Monday, July 7, 2008

Wham: Resveratrol Appears to Suppress Breast Cancer Growth

A common dietary supplement and an ingredient of red wine, resveratrol has been found in new research to suppress the abnormal cell formation that leads to most types of breast cancer. This suggests a potential role for the agent in breast cancer prevention.

As you know from reading this site, resveratrol is a natural substance found in red wine and red grapes. It is sold in extract form as a dietary supplement at many stores and internet shops. Unfortunately, some brands of resveratrol do not have the listed ingredient as promised on the bottle (as an example, one report found that Life Extension brand had only a fraction of its promised resveratrol).

“Resveratrol has the ability to prevent the first step that occurs when estrogen starts the process that leads to cancer by blocking the formation of the estrogen DNA adducts. We believe that this could stop the whole progression that leads to breast cancer down the road,” said Eleanor G. Rogan, Ph.D., a professor in the Eppley Institute for Research in Cancer and Allied Diseases at the University of Nebraska Medical Center.

Rogan was the lead author of this report, published in the July 2008 issue of Cancer Prevention Research, a journal of the American Association for Cancer Research. Rogan and colleagues measured the effect of resveratrol on cellular functions known to contribute to breast cancer.

Scientists know that many breast cancers are fueled by increased estrogen, which collects and reacts with DNA molecules to form what are called "adducts." Rogan and colleagues found that resveratrol was able to suppress the formation of these DNA adducts.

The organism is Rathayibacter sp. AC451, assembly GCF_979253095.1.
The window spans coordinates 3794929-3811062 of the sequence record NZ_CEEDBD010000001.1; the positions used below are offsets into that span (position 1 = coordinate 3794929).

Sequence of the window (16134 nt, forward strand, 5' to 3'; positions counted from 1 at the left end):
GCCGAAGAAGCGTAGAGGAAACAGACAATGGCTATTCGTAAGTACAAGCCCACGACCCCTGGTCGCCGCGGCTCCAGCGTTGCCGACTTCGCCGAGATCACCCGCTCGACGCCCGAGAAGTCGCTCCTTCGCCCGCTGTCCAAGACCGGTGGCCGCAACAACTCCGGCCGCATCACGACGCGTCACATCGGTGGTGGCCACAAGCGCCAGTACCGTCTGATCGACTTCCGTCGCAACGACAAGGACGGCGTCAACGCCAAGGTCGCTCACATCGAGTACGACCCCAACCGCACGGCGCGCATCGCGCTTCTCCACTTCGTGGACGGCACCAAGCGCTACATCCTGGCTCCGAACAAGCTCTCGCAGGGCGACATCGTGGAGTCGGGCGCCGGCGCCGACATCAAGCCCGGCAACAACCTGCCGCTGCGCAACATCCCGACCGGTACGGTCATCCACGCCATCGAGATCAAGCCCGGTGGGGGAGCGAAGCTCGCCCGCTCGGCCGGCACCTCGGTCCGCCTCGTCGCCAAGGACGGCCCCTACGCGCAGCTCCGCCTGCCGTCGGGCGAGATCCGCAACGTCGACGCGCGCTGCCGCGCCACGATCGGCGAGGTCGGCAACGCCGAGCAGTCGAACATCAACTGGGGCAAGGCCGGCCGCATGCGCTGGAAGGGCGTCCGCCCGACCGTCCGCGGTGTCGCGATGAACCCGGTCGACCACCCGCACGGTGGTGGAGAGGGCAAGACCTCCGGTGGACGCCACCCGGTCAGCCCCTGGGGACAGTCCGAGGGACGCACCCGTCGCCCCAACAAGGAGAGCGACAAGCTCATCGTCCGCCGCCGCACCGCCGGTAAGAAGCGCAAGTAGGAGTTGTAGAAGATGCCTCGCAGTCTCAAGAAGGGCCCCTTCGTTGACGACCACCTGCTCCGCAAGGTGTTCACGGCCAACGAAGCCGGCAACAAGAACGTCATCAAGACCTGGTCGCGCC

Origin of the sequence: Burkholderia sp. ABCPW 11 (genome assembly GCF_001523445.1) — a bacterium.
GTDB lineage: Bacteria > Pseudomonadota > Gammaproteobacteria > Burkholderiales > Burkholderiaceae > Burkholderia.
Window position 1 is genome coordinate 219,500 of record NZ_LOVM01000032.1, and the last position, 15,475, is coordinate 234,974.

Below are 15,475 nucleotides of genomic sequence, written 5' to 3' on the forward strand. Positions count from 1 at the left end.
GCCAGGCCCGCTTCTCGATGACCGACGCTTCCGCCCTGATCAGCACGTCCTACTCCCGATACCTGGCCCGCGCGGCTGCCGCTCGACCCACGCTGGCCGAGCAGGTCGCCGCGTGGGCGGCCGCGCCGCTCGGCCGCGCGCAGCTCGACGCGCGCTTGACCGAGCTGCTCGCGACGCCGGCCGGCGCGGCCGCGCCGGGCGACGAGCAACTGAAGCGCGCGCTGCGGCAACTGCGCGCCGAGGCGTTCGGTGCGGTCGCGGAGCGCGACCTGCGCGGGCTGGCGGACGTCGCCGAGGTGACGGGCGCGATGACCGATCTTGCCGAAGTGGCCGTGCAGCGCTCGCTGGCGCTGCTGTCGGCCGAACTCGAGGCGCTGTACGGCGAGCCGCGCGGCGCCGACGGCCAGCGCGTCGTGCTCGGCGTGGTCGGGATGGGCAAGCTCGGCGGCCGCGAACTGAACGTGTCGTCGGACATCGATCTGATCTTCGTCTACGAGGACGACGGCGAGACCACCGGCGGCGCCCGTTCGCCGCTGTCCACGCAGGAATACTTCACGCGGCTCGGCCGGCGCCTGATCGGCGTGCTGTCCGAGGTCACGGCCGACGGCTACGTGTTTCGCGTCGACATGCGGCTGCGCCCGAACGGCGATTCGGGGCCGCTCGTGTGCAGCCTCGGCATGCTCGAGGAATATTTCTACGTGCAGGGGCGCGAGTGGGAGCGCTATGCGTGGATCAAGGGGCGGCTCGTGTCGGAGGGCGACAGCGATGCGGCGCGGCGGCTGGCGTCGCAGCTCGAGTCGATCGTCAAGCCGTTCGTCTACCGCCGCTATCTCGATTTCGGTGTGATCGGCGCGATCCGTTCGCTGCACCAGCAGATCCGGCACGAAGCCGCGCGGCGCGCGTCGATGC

The work was done with fairly low concentrations of resveratrol to stop the formation of these DNA adducts. Although researchers experimented with up to 100 µmol/L of resveratrol, the suppression of DNA adducts was seen with 10 µmol/L. A glass of red wine contains between 9 and 28 µmol/L of resveratrol.

The current study was conducted in laboratory cultures, and will need to be confirmed in larger human trials.


1 comment:

Ju said...

Awesome post! Have you had a chance to watch 60 Minutes, Fox News, Oprah or Barbra Walters segments last weekend about it?

Basically, it shows promise in mice. For mice, has shown major health improvements including blood sugar control. Keep in mind that 6 out of 10 major drug successes in mice - fail in humans. But the limited human trials showed promise and there are some patients that claim it helps. However, this could be the 'placebo effect,' and only empirical data under controlled experiments can tell for sure. It will take a few years for these clinical trials to conclude.

You can get supplements of the extract right now. While it is safe, it is not guaranteed to work. I did some research and learned the following: You can only get 1-2mgs of it in a single bottle of wine. So, white, it's a good excuse to drink wine, but you really won't get much benefit. There are resveratrol supplements on the market - but many do not have the required strength and they don't work for everyone. The only way to know for sure is to try the supplements. Hope you find this interesting... its a future hope for the fountain of youth and treatments (not cures) for countless diseases.